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Gene Therapy Can Improve Muscle Mass and Strength

While promoting muscle growth and strength has long been a primary goal of body-builders and other athletes, many people have degenerative muscle disorders that make it impossible to gain strength; in fact they gradually lose both mass and strength over time.

Now researchers have come a step closer to safe and effective stimulation of muscle growth and strength. In a study published in the November issue Science Translational Medicine, scientists at the Nationwide Children's Hospital in Ohio were able to enhance muscle growth and strength in the quadriceps of cynomolgus macaques by means of an injection of a spliced human follistatin, a glycoprotein found ubiquitously in the body of almost all higher animals. Follistatin has been found to be safe and effective in mice but until now tests in primates had yet to be conducted. Follistatin inhibits the growth of myostatin, a beta protein that inhibits the differentiation and growth of muscles. Animals that lack myostatin tend to have much larger muscles than those that do not lack the protein.

After the macaques had been injected with follistatin, the scientists observed significant and long lasting increases in the size and strength of the quadriceps muscles. At the same time, there were no abnormal changes in the shape or function of internal organs, which indicated that gene therapy by means of an intramuscular injection was a safe and effective method for stimulating muscular growth.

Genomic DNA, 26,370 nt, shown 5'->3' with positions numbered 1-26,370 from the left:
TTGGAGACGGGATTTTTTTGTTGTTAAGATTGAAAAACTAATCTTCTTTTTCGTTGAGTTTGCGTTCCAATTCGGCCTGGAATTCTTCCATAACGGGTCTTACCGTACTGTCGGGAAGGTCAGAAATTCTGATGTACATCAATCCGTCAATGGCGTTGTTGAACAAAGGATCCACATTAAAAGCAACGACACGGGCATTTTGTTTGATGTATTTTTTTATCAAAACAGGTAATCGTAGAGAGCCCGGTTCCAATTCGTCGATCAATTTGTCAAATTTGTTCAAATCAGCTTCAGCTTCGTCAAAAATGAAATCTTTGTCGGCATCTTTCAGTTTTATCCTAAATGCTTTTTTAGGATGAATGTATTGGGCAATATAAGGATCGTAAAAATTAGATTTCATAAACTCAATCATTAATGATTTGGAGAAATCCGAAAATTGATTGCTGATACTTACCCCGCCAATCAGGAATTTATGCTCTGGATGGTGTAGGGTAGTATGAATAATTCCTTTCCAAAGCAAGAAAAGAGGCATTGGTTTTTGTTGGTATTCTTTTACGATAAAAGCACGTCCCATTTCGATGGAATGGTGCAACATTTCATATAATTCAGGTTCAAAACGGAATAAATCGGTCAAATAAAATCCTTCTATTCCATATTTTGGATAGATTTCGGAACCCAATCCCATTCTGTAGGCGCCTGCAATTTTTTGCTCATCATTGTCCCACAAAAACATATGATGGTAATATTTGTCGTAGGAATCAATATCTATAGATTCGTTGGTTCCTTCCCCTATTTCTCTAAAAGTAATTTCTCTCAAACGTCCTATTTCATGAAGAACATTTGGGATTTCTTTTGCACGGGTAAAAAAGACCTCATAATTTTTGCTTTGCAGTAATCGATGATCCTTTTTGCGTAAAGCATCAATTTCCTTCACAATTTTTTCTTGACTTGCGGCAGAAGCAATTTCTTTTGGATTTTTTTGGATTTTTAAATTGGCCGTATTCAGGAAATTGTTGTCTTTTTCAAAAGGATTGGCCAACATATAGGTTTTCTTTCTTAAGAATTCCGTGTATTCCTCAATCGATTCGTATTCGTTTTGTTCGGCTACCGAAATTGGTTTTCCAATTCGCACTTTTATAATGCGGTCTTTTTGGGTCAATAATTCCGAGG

"Our studies indicate that this relatively non-invasive approach could have long-term effects, involve few risks and could potentially be effective in various types of degenerative muscle disorders including multiple forms of muscular dystrophy," said the study's corresponding author, Brian Kaspar, PhD, principal investigator in the Center for Gene Therapy of The Research Institute at Nationwide Children's Hospital.

As of yet, no human clinical trials of this gene therapy have been conducted, but the research team is conducting formal studies for backing the initiation of human clinical trials.

This low-risk and relatively non-invasive procedure could see applications in treating many types of muscular dystrophy, muscular atrophy due to disease or inactivity, such as when a limb is placed in a cast to repair broken bones, and muscle loss due to injury or surgery.

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